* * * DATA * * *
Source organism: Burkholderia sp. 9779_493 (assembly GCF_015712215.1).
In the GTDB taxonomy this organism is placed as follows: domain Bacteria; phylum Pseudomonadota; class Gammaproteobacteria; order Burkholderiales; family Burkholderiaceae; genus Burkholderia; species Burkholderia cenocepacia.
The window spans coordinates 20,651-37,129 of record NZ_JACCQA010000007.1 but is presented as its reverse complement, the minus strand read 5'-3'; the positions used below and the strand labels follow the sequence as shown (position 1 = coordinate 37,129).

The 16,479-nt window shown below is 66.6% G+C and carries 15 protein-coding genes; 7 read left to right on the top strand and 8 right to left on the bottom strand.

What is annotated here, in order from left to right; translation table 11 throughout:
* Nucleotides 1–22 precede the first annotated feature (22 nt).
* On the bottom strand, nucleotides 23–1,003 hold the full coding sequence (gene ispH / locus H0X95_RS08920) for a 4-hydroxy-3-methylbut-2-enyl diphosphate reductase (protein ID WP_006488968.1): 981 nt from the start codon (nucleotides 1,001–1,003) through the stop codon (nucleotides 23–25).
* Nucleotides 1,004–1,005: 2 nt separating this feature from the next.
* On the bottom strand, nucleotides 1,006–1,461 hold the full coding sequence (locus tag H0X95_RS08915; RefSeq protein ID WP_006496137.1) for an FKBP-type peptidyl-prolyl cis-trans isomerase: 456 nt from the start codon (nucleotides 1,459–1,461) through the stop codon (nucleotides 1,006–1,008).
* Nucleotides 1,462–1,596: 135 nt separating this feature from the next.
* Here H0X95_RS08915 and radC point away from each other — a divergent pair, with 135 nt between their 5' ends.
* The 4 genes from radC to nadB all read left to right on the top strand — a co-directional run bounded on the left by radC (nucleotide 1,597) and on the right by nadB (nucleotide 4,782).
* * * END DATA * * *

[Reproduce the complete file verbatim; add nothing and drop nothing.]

Source organism: Burkholderia sp. 9779_493 (assembly GCF_015712215.1).
In the GTDB taxonomy this organism is placed as follows: domain Bacteria; phylum Pseudomonadota; class Gammaproteobacteria; order Burkholderiales; family Burkholderiaceae; genus Burkholderia; species Burkholderia cenocepacia.
The window spans coordinates 20,651-37,129 of record NZ_JACCQA010000007.1 but is presented as its reverse complement, the minus strand read 5'-3'; the positions used below and the strand labels follow the sequence as shown (position 1 = coordinate 37,129).

The 16,479-nt window shown below is 66.6% G+C and carries 15 protein-coding genes; 7 read left to right on the top strand and 8 right to left on the bottom strand.

What is annotated here, in order from left to right; translation table 11 throughout:
* Nucleotides 1–22 precede the first annotated feature (22 nt).
* On the bottom strand, nucleotides 23–1,003 hold the full coding sequence (gene ispH / locus H0X95_RS08920) for a 4-hydroxy-3-methylbut-2-enyl diphosphate reductase (protein ID WP_006488968.1): 981 nt from the start codon (nucleotides 1,001–1,003) through the stop codon (nucleotides 23–25).
* Nucleotides 1,004–1,005: 2 nt separating this feature from the next.
* On the bottom strand, nucleotides 1,006–1,461 hold the full coding sequence (locus tag H0X95_RS08915; RefSeq protein ID WP_006496137.1) for an FKBP-type peptidyl-prolyl cis-trans isomerase: 456 nt from the start codon (nucleotides 1,459–1,461) through the stop codon (nucleotides 1,006–1,008).
* Nucleotides 1,462–1,596: 135 nt separating this feature from the next.
* Here H0X95_RS08915 and radC point away from each other — a divergent pair, with 135 nt between their 5' ends.
* The 4 genes from radC to nadB all read left to right on the top strand — a co-directional run bounded on the left by radC (nucleotide 1,597) and on the right by nadB (nucleotide 4,782).